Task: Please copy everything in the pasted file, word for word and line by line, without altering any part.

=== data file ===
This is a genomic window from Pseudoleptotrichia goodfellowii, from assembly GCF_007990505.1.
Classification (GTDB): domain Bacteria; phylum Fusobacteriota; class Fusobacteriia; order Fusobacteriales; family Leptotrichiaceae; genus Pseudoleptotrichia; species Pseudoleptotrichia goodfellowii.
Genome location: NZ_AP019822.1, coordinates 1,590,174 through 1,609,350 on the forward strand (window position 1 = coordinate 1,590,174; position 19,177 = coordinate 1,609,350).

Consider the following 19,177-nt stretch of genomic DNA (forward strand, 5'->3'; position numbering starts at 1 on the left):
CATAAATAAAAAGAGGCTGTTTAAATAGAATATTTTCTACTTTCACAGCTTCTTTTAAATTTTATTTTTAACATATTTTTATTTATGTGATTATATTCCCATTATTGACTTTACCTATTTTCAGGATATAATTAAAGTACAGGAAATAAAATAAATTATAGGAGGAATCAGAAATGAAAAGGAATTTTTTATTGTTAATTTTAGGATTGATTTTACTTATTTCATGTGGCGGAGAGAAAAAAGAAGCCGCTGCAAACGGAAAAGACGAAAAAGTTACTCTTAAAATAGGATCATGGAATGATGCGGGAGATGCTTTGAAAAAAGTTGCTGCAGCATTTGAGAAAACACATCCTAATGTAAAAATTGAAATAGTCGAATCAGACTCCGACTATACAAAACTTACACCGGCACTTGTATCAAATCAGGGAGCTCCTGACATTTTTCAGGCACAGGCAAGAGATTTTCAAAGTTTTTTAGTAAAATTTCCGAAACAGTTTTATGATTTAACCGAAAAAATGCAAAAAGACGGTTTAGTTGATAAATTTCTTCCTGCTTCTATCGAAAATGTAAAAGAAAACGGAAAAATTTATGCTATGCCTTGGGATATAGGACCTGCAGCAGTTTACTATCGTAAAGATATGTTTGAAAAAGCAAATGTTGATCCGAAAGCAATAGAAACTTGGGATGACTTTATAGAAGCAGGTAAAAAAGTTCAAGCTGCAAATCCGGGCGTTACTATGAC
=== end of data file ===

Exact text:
This is a genomic window from Pseudoleptotrichia goodfellowii, from assembly GCF_007990505.1.
Classification (GTDB): domain Bacteria; phylum Fusobacteriota; class Fusobacteriia; order Fusobacteriales; family Leptotrichiaceae; genus Pseudoleptotrichia; species Pseudoleptotrichia goodfellowii.
Genome location: NZ_AP019822.1, coordinates 1,590,174 through 1,609,350 on the forward strand (window position 1 = coordinate 1,590,174; position 19,177 = coordinate 1,609,350).

Consider the following 19,177-nt stretch of genomic DNA (forward strand, 5'->3'; position numbering starts at 1 on the left):
CATAAATAAAAAGAGGCTGTTTAAATAGAATATTTTCTACTTTCACAGCTTCTTTTAAATTTTATTTTTAACATATTTTTATTTATGTGATTATATTCCCATTATTGACTTTACCTATTTTCAGGATATAATTAAAGTACAGGAAATAAAATAAATTATAGGAGGAATCAGAAATGAAAAGGAATTTTTTATTGTTAATTTTAGGATTGATTTTACTTATTTCATGTGGCGGAGAGAAAAAAGAAGCCGCTGCAAACGGAAAAGACGAAAAAGTTACTCTTAAAATAGGATCATGGAATGATGCGGGAGATGCTTTGAAAAAAGTTGCTGCAGCATTTGAGAAAACACATCCTAATGTAAAAATTGAAATAGTCGAATCAGACTCCGACTATACAAAACTTACACCGGCACTTGTATCAAATCAGGGAGCTCCTGACATTTTTCAGGCACAGGCAAGAGATTTTCAAAGTTTTTTAGTAAAATTTCCGAAACAGTTTTATGATTTAACCGAAAAAATGCAAAAAGACGGTTTAGTTGATAAATTTCTTCCTGCTTCTATCGAAAATGTAAAAGAAAACGGAAAAATTTATGCTATGCCTTGGGATATAGGACCTGCAGCAGTTTACTATCGTAAAGATATGTTTGAAAAAGCAAATGTTGATCCGAAAGCAATAGAAACTTGGGATGACTTTATAGAAGCAGGTAAAAAAGTTCAAGCTGCAAATCCGGGCGTTACTATGAC